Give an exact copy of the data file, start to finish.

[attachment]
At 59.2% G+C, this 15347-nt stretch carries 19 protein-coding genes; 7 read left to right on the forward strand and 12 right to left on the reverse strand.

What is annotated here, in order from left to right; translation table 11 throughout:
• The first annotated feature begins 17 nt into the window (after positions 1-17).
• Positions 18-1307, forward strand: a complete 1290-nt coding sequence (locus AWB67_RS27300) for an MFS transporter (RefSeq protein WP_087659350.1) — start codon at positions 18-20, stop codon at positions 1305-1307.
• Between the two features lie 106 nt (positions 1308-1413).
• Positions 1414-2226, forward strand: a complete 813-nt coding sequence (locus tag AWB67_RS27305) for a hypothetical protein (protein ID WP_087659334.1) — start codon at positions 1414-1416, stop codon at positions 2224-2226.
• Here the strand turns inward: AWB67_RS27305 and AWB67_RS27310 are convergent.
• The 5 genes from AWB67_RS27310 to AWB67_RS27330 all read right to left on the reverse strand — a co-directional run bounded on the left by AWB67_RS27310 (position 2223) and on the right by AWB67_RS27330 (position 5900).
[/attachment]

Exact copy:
At 59.2% G+C, this 15347-nt stretch carries 19 protein-coding genes; 7 read left to right on the forward strand and 12 right to left on the reverse strand.

What is annotated here, in order from left to right; translation table 11 throughout:
• The first annotated feature begins 17 nt into the window (after positions 1-17).
• Positions 18-1307, forward strand: a complete 1290-nt coding sequence (locus AWB67_RS27300) for an MFS transporter (RefSeq protein WP_087659350.1) — start codon at positions 18-20, stop codon at positions 1305-1307.
• Between the two features lie 106 nt (positions 1308-1413).
• Positions 1414-2226, forward strand: a complete 813-nt coding sequence (locus tag AWB67_RS27305) for a hypothetical protein (protein ID WP_087659334.1) — start codon at positions 1414-1416, stop codon at positions 2224-2226.
• Here the strand turns inward: AWB67_RS27305 and AWB67_RS27310 are convergent.
• The 5 genes from AWB67_RS27310 to AWB67_RS27330 all read right to left on the reverse strand — a co-directional run bounded on the left by AWB67_RS27310 (position 2223) and on the right by AWB67_RS27330 (position 5900).